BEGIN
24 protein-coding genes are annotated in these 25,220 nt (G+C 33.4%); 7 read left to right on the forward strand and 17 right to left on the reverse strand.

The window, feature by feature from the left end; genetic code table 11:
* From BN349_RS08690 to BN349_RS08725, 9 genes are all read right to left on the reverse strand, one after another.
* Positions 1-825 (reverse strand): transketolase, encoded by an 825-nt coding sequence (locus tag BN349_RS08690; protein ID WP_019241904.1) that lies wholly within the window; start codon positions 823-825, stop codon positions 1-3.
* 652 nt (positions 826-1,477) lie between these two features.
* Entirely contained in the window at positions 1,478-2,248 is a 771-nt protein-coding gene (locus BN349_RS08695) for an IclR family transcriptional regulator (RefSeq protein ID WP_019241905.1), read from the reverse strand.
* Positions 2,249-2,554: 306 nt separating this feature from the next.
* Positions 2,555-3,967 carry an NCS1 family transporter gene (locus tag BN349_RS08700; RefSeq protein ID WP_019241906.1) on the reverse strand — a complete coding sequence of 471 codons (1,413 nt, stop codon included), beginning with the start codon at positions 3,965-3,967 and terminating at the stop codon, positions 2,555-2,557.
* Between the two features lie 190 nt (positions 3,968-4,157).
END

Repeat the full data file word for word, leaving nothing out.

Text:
24 protein-coding genes are annotated in these 25,220 nt (G+C 33.4%); 7 read left to right on the forward strand and 17 right to left on the reverse strand.

The window, feature by feature from the left end; genetic code table 11:
* From BN349_RS08690 to BN349_RS08725, 9 genes are all read right to left on the reverse strand, one after another.
* Positions 1-825 (reverse strand): transketolase, encoded by an 825-nt coding sequence (locus tag BN349_RS08690; protein ID WP_019241904.1) that lies wholly within the window; start codon positions 823-825, stop codon positions 1-3.
* 652 nt (positions 826-1,477) lie between these two features.
* Entirely contained in the window at positions 1,478-2,248 is a 771-nt protein-coding gene (locus BN349_RS08695) for an IclR family transcriptional regulator (RefSeq protein ID WP_019241905.1), read from the reverse strand.
* Positions 2,249-2,554: 306 nt separating this feature from the next.
* Positions 2,555-3,967 carry an NCS1 family transporter gene (locus tag BN349_RS08700; RefSeq protein ID WP_019241906.1) on the reverse strand — a complete coding sequence of 471 codons (1,413 nt, stop codon included), beginning with the start codon at positions 3,965-3,967 and terminating at the stop codon, positions 2,555-2,557.
* Between the two features lie 190 nt (positions 3,968-4,157).